A FTER Bunker Hill there was a pause in the fighting round Boston which gave Washington time to get his raw recruits in hand a little. Then during the summer news came that Sir Guy Carleton, the Governor of Canada, was making plans to retake Ticonderoga, and the colonists determined to invade Canada. General Philip Schuyler was given command of the expedition, and with two thousand men he set out for St. John's, which Arnold had taken, but had been unable to hold, earlier in the year.
This time the colonists found St. John's better guarded, and only at the end of a two months' siege did it yield. By this time Schuyler had become ill, and the command was given to General Richard Montgomery who crossed the St. Lawrence, and entered Montreal in triumph.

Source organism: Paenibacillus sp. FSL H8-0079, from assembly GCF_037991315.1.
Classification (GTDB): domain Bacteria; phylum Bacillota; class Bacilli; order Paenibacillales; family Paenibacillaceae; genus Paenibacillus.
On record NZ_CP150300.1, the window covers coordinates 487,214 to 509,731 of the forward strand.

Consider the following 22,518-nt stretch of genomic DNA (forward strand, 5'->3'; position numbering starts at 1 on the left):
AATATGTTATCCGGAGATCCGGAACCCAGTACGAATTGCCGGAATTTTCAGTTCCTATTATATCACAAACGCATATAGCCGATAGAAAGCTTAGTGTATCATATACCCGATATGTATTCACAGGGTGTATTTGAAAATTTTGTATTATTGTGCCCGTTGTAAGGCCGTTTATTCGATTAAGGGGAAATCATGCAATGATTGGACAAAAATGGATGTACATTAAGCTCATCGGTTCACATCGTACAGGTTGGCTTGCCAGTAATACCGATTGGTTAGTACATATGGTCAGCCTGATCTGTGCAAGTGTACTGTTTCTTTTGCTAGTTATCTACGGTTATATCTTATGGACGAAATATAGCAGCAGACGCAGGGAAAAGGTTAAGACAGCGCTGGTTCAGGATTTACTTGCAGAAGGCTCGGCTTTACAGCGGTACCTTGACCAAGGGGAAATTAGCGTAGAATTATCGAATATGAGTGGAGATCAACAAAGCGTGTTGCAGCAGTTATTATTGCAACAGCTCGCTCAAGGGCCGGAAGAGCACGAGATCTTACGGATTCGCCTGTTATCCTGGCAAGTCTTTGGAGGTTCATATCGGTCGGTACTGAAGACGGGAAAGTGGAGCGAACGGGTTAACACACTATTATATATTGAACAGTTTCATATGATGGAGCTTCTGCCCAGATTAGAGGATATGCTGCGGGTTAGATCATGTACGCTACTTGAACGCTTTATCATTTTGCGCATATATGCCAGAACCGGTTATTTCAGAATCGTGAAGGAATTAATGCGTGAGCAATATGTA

Almost at the same time Benedict Arnold set out with twelve hundred men to attack Quebec. He marched through the forest of Maine, then an almost unknown country and uninhabited save by Indians. It was a tremendous march, and one that needed all the grit and endurance of brave, determined men. They climbed hills, struggled through swamps, paddled across lakes and down unknown streams. Sometimes they waded up to their knees in icy waters pushing their canoes before them against the rapid current, or again they carried them over long portages, shouldering their way through forest so dense that they could scarcely advance a mile an hour. At night soaked with rain and sleet they slept upon the snowy ground. Their food gave out, and the pangs of hunger were added to their other miseries. Many died by the way; others, losing heart, turned back. But sick and giddy, starving and exhausted the rest stumbled onward, and at length little more than five hundred ragged half armed, more than half famished men, reached the shores of the St. Lawrence.